ABC has some catching up to do. If this were the Boston, they started in New hampshire. ABC bought its way into the big three, and it still has some work to do. ABC tends to fight itself alot.

Think about this. In the 80’s and 90’s all three major broadcasting companies were bought out. In the cases of NBC and CBS, they were bought out by large appliance and electric corporations. ABC is bought by the Walt Disney Company.

ABC is bought out by a company that had owned its own cable network since 1981. Disney was already in the business of providing entertainment. ABC and Disney had been working together since ABC helped to finance Disneyland in 1953.

ABC had exclusive rights to Walt Disney’s material for a long time, helping them to gain ground in market share. But as had always been the problem for ABC, they didn’t have the moeny to start broadcasting in Color when the first opportunities arose. So Disney took his show to NBC and renamed it ‘Walt Disney’s Wonderful World of Color”.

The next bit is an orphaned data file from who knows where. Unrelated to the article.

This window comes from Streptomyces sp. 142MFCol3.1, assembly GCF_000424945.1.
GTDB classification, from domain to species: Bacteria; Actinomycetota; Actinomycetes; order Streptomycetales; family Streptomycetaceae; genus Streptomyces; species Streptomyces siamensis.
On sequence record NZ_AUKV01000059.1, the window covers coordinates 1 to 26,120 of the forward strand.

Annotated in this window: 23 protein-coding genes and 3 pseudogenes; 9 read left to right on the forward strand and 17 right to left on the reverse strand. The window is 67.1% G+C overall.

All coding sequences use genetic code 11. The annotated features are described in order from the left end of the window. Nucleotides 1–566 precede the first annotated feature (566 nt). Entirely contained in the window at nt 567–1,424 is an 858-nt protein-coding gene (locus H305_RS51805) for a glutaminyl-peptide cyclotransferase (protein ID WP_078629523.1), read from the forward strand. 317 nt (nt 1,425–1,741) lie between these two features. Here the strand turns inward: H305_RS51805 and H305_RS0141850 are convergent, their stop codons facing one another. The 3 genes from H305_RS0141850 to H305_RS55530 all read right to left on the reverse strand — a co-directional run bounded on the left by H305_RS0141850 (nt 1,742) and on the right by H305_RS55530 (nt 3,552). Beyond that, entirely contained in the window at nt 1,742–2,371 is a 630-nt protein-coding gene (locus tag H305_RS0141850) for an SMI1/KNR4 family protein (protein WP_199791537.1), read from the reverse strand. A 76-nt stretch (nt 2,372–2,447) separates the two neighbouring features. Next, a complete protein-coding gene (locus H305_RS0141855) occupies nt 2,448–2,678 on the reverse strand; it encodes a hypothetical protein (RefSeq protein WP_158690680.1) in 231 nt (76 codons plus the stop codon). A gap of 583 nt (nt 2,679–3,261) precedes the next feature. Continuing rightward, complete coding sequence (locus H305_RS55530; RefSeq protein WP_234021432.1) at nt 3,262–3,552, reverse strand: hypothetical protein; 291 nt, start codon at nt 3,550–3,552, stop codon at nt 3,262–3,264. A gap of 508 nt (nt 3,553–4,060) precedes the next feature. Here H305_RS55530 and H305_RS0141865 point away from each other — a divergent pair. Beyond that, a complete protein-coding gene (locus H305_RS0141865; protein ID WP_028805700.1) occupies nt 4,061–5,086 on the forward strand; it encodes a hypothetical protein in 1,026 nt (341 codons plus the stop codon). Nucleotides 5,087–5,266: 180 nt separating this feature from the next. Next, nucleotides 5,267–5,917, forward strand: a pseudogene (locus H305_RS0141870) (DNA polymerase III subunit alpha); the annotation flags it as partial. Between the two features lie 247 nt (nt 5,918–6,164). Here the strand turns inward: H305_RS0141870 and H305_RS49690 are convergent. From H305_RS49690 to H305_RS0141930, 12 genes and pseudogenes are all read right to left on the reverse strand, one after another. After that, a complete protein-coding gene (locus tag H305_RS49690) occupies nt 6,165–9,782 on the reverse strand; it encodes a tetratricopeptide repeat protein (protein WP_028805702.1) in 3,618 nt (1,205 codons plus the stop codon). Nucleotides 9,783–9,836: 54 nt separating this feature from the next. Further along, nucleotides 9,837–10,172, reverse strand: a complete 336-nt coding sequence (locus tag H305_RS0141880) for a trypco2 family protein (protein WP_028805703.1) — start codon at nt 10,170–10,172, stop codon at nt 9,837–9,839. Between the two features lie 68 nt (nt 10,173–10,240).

They have always been a step behind CBS and NBC, and once again they find themselves competing with their own parent company. Its a tough spot for ABC. When ABC succeeds, Disney prospers. When Disney’s operations do well, it could go either way.

The Disney Channel and ABC Family channels both compete for the same target market. When a Disney channel show is popular, it is likely tuning sets away from ABC.

But, the infusions of cash and resources from Disney have been  a life line of sorts for ABC. The merger brought with it touchstone pictures, and they began producing ABC’s original programing. In 2007 Touchstone changed its name to ABC Studios and is now the production company for all of ABC’s biggest primetime hits.

So, what does all of this mean in terms of challenges facing ABC in the road ahead? Their biggest challenge will be overcoming NBC and CBS with programing alone. With the least HD options available, ABC has to find a way to stand out from the crowd, and the best way to do that is by offering the best shows at the best times.

Next they need to get ahead of the curve. They have begun that process already by becoming an early adopter of providing full-length episodes on the web. The ability to access content when and where the user wants it has almost become an assumption in American culture.

Finally, they must figure out a way to get out from the shadow of the Walt Disney Company. Competing with the company that pays your bills is always difficult. Disney has given ABC leaps and bounds, but how far has it set it self back?

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